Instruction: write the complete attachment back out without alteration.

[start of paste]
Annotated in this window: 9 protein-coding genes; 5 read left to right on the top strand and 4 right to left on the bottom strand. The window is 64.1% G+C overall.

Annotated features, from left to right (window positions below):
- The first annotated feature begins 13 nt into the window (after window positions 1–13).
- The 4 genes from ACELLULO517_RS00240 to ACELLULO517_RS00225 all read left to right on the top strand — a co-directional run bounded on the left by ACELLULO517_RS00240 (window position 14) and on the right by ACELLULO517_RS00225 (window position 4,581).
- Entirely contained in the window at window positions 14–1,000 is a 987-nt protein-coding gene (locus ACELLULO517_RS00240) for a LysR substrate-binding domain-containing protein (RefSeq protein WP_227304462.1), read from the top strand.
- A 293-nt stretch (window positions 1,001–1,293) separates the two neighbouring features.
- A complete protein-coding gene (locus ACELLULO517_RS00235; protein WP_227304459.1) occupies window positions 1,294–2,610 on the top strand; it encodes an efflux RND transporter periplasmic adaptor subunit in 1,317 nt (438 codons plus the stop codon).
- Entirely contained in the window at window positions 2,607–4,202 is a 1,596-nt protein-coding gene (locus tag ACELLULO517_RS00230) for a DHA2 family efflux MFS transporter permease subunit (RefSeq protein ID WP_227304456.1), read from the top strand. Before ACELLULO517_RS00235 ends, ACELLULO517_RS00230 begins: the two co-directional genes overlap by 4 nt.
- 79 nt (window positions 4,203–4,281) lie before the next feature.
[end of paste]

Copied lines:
Annotated in this window: 9 protein-coding genes; 5 read left to right on the top strand and 4 right to left on the bottom strand. The window is 64.1% G+C overall.

Annotated features, from left to right (window positions below):
- The first annotated feature begins 13 nt into the window (after window positions 1–13).
- The 4 genes from ACELLULO517_RS00240 to ACELLULO517_RS00225 all read left to right on the top strand — a co-directional run bounded on the left by ACELLULO517_RS00240 (window position 14) and on the right by ACELLULO517_RS00225 (window position 4,581).
- Entirely contained in the window at window positions 14–1,000 is a 987-nt protein-coding gene (locus ACELLULO517_RS00240) for a LysR substrate-binding domain-containing protein (RefSeq protein WP_227304462.1), read from the top strand.
- A 293-nt stretch (window positions 1,001–1,293) separates the two neighbouring features.
- A complete protein-coding gene (locus ACELLULO517_RS00235; protein WP_227304459.1) occupies window positions 1,294–2,610 on the top strand; it encodes an efflux RND transporter periplasmic adaptor subunit in 1,317 nt (438 codons plus the stop codon).
- Entirely contained in the window at window positions 2,607–4,202 is a 1,596-nt protein-coding gene (locus tag ACELLULO517_RS00230) for a DHA2 family efflux MFS transporter permease subunit (RefSeq protein ID WP_227304456.1), read from the top strand. Before ACELLULO517_RS00235 ends, ACELLULO517_RS00230 begins: the two co-directional genes overlap by 4 nt.
- 79 nt (window positions 4,203–4,281) lie before the next feature.